Montezuma Tidal and Seasonal Wetlands Restoration Project
Montezuma Slough, Solano County, North Bay Region
Design; Maintenance; Monitoring; Construction/Implementation
Safe, Clean Water and Pollution Prevention Program; Vital Fish, Bird and Wildlife Habitat Program.
In February 2023, the Board of the Restoration Authority authorized a grant of up to $2,100,000 to Montezuma Wetlands LLC to place 300,000 cubic yards of dredged sediment that has been diverted from ocean disposal at the Montezuma Wetlands site in Suisun Marsh, Solano County, for the purpose of raising the elevation required for the Montezuma Wetlands Restoration Project, Phase 2. The project tasks in this phase will include negotiations with entities, mostly federal and local public entities, that are carrying out dredging projects that meet the project’s requirements for sediment quality and timing. It is estimated that the project will accelerate the wetland restoration and ecological benefits of over 1,100 acres of former salt marsh by raising the area closer to tidal marsh elevation prior to future tidal connections as part of the Phase 2 restoration.
The project consists of tidal and seasonal wetland restoration on approximately 630 acres of currently diked baylands along Montezuma Slough and enhancement of adjacent uplands in Suisun Marsh.
The 630 acres of baylands will be restored to 566 acres of tidal marsh and subtidal habitat, 45 acres of seasonal wetlands, and 19 acres of high tide refuge and bird nesting habitat. Approximately 220 acres of adjacent uplands will be enhanced to improve upland habitat quality.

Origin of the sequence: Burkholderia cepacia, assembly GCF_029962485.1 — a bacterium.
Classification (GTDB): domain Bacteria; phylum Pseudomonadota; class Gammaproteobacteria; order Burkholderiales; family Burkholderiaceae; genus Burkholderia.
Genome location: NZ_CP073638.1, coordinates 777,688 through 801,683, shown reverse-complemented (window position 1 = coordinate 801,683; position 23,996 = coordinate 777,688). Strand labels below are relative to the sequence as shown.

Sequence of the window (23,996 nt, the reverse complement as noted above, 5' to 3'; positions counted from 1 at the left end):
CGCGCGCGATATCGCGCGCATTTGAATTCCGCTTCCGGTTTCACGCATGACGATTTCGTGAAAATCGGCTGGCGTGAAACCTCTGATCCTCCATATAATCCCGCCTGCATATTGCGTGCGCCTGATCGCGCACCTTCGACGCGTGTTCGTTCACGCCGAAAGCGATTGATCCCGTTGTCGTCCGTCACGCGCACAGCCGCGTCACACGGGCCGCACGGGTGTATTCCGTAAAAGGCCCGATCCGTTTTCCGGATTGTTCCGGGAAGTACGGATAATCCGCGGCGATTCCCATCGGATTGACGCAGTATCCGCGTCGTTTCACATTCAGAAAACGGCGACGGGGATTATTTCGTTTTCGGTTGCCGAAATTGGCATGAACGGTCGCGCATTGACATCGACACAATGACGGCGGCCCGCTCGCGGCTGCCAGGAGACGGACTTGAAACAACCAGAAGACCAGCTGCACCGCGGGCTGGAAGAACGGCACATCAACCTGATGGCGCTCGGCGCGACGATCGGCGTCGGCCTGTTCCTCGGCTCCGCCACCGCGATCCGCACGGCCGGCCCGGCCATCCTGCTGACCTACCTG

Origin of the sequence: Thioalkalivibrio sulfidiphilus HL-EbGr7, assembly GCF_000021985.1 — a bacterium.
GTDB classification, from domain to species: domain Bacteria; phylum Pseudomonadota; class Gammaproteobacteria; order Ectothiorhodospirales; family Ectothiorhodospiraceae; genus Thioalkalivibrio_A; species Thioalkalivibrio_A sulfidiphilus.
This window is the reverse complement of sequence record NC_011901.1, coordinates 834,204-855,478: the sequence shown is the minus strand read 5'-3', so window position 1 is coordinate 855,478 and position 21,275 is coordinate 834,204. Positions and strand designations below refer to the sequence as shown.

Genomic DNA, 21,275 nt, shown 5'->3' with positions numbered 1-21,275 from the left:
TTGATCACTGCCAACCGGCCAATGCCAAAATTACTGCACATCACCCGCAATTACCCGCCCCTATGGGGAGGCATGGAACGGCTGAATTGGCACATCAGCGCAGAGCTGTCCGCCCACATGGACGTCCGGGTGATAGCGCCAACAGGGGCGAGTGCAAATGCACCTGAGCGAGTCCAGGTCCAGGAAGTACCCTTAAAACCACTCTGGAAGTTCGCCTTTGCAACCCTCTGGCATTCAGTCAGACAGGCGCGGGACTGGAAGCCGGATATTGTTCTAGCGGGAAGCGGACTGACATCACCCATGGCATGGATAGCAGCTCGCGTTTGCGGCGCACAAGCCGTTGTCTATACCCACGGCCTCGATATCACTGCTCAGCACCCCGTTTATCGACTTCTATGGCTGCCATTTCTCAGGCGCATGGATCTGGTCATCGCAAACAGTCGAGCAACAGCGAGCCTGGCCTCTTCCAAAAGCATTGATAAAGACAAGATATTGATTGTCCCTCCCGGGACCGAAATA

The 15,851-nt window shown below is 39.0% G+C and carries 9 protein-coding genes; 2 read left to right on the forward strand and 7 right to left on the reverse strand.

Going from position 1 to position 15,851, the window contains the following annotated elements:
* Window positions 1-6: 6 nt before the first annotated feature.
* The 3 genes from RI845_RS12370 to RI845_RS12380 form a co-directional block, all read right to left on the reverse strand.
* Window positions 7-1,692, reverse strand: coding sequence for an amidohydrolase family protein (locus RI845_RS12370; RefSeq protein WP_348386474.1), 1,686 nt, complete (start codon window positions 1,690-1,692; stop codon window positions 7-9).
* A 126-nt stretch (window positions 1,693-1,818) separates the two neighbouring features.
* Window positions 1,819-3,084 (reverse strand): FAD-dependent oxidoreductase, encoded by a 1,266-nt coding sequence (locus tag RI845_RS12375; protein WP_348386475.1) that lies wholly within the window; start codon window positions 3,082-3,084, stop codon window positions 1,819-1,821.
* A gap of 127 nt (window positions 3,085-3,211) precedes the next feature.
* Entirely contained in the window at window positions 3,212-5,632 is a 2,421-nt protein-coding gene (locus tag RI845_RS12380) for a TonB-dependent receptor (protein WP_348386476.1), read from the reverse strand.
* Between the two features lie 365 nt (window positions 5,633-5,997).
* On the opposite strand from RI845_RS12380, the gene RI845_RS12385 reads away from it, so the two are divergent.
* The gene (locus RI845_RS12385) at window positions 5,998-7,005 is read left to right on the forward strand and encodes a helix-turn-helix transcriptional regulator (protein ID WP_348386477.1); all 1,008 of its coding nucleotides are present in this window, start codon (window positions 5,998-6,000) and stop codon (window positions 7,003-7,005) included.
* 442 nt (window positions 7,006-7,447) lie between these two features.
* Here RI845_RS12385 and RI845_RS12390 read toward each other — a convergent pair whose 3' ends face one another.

The project includes initial placement of dredged materials to raise the site elevation followed by additional construction activities and then breach of the existing dikes to enable tidal action on the site. Most of the dredged material has been placed. The authorization is to fund the other activities necessary to restore the site.
The project is located at a position in the San Francisco estuary where freshwater outflow from the Sacramento-San Joaquin Delta mixes with saline water from San Francisco Bay. Tidal marsh in this mixing zone supports high primary productivity that fuels the aquatic food web and provides food for many native fish species.